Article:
‘This is insane,’ NJ lawmaker says — QAnon threat interrupts Congress
WASHINGTON — Congress raced through its business on two major reform bills on Wednesday after threats of a potential breach by a "known militia group" were reported by Capitol Police.
The threat appears to be connected to a far-right conspiracy theory, mainly promoted by supporters of QAnon, that former President Trump will rise again to power on March 4 and that thousands will come to Washington, D.C., to try to remove Democrats from office. March 4 was the original presidential inauguration day until 1933, when it was moved to Jan. 20.
U.S. Rep. Andy Kim, D-N.J. 3rd District, in a series of statements on his Twitter account said he had received a message from Capitol police about the threat.
“We are now rushing to finish our legislative work tonight under threat of Qanon. This is insane,” Kim said, the only member of the New Jersey congressional delegation to comment on social media about the threat.
"I’m told this threat against us tomorrow is from an 'identified military group' but nothing else. We deserve to know who is threatening us. America deserves to know that what we face isn’t just vague Qanon followers but rather organized and mobilized operations," Kim said.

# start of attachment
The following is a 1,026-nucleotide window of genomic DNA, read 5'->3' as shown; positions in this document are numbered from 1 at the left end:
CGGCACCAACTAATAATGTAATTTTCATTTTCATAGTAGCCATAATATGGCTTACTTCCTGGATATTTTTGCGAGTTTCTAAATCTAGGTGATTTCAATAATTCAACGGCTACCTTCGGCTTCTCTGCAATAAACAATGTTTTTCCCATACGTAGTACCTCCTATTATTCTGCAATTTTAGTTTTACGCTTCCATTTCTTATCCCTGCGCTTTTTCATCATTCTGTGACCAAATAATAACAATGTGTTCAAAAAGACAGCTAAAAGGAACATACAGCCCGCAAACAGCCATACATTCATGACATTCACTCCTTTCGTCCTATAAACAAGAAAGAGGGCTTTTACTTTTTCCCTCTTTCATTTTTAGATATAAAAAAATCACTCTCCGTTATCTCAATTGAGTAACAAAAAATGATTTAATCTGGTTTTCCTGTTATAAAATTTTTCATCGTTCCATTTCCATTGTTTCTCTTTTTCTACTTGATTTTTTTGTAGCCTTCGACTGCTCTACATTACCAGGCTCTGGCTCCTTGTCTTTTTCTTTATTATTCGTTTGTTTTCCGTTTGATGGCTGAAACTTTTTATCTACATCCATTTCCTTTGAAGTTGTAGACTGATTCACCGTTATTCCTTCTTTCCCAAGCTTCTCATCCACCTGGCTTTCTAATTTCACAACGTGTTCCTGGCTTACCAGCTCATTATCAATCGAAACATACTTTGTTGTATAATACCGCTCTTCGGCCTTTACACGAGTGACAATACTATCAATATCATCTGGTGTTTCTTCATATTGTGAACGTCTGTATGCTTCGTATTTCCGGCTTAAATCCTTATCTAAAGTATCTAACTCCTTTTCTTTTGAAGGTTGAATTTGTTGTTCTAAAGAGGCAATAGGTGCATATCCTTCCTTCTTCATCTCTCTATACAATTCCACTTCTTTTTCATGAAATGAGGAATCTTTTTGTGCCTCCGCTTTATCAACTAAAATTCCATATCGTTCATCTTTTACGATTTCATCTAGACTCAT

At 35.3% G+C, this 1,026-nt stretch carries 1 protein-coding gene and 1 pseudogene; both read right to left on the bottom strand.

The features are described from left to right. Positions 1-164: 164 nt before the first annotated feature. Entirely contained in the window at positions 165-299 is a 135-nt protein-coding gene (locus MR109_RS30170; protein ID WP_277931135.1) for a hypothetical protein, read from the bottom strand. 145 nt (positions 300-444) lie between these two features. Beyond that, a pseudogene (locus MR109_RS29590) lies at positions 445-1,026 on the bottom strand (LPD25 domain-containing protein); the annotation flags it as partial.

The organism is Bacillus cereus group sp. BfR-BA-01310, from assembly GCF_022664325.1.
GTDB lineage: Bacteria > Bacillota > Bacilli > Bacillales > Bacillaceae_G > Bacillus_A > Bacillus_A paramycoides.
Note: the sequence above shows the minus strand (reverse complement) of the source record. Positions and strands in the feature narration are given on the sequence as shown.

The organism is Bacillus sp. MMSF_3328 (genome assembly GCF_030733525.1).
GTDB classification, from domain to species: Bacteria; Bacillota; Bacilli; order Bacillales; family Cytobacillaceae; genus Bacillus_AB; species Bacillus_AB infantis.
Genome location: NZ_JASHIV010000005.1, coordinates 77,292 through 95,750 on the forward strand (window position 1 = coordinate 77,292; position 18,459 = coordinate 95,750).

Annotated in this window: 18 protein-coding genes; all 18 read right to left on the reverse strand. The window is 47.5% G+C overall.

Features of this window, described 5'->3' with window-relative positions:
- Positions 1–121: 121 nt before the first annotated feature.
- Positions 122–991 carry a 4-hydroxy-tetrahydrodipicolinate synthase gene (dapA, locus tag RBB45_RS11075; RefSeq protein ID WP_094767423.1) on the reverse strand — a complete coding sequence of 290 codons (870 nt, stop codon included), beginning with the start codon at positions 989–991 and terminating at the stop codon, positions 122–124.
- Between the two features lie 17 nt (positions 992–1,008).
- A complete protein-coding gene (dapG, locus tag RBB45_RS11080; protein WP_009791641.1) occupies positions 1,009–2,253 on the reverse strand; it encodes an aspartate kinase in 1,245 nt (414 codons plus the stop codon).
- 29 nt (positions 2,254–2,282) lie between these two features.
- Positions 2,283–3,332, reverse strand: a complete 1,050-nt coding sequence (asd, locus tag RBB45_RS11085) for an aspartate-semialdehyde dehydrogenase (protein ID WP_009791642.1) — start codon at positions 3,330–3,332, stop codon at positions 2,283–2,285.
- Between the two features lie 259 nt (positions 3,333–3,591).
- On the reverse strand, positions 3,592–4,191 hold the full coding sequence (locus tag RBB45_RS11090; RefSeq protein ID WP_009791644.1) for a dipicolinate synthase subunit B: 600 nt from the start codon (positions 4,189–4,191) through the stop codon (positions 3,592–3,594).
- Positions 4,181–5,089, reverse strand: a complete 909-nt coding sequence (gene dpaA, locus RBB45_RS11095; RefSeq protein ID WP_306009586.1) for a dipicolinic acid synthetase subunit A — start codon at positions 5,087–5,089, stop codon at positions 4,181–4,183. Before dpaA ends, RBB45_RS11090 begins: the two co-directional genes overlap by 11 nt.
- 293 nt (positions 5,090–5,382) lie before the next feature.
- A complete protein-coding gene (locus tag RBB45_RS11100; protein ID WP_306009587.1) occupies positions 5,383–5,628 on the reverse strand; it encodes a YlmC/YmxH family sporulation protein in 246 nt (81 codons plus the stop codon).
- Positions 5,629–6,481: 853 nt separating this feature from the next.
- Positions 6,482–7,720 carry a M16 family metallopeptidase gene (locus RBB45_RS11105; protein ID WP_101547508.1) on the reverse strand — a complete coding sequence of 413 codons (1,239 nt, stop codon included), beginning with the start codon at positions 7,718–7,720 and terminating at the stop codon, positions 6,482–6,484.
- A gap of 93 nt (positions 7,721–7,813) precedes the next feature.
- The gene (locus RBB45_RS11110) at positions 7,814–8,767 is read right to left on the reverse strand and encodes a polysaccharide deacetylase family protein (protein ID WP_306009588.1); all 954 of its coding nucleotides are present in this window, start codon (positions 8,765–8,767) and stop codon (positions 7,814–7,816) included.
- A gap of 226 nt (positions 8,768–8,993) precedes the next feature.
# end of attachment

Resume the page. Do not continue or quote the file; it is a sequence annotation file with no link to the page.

"They will worry about possible attacks by American citizens. Let me emphasize that again. They are worried about attacks by American citizens against our Capitol," Kim said.
The New Jersey National Guard has 300 members among the 5,200 troops at the Capitol. A large fence surrounds the U.S. Capitol perimeter, walling off all avenues of entry, which was put in place after Jan. 6.
Kim, who was photographed helping pick up debris after the Jan. 6 insurrection, was concerned that Congress is still facing threats.
"FBI Director said this threat is 'metastasizing' and acting Capitol Police chief Pittman said that threats against my colleagues in Congress is up 94% from last year," Kim said.
On Wednesday night, the House did pass along party lines voting and ethics legislation that would restrict partisan gerrymandering of congressional districts, strike down hurdles to voting and bring transparency to a murky campaign finance system that allows wealthy donors to anonymously bankroll political causes.
A police reform bill named after George Floyd was also passed along similar party lines. The bill would ban chokeholds and “qualified immunity” for law enforcement and create national standards for policing in a bid to bolster accountability.
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